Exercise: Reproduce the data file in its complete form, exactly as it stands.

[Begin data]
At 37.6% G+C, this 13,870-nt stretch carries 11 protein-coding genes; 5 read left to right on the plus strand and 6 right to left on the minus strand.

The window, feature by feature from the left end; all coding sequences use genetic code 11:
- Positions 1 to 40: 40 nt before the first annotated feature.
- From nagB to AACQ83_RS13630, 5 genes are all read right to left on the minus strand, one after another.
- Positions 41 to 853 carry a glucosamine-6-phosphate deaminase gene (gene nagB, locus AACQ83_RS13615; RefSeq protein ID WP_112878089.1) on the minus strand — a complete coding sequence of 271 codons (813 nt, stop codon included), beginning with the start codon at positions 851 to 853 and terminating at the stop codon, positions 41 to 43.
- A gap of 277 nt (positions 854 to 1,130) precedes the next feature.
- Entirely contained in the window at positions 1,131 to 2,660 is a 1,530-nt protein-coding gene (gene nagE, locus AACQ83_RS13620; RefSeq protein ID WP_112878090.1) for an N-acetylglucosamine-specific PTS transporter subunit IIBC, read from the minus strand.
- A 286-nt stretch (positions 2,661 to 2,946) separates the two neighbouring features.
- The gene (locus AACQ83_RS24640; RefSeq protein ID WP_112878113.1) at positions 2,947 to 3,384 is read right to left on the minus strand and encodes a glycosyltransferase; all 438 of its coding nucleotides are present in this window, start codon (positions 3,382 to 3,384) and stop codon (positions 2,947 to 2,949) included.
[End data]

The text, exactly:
At 37.6% G+C, this 13,870-nt stretch carries 11 protein-coding genes; 5 read left to right on the plus strand and 6 right to left on the minus strand.

The window, feature by feature from the left end; all coding sequences use genetic code 11:
- Positions 1 to 40: 40 nt before the first annotated feature.
- From nagB to AACQ83_RS13630, 5 genes are all read right to left on the minus strand, one after another.
- Positions 41 to 853 carry a glucosamine-6-phosphate deaminase gene (gene nagB, locus AACQ83_RS13615; RefSeq protein ID WP_112878089.1) on the minus strand — a complete coding sequence of 271 codons (813 nt, stop codon included), beginning with the start codon at positions 851 to 853 and terminating at the stop codon, positions 41 to 43.
- A gap of 277 nt (positions 854 to 1,130) precedes the next feature.
- Entirely contained in the window at positions 1,131 to 2,660 is a 1,530-nt protein-coding gene (gene nagE, locus AACQ83_RS13620; RefSeq protein ID WP_112878090.1) for an N-acetylglucosamine-specific PTS transporter subunit IIBC, read from the minus strand.
- A 286-nt stretch (positions 2,661 to 2,946) separates the two neighbouring features.
- The gene (locus AACQ83_RS24640; RefSeq protein ID WP_112878113.1) at positions 2,947 to 3,384 is read right to left on the minus strand and encodes a glycosyltransferase; all 438 of its coding nucleotides are present in this window, start codon (positions 3,382 to 3,384) and stop codon (positions 2,947 to 2,949) included.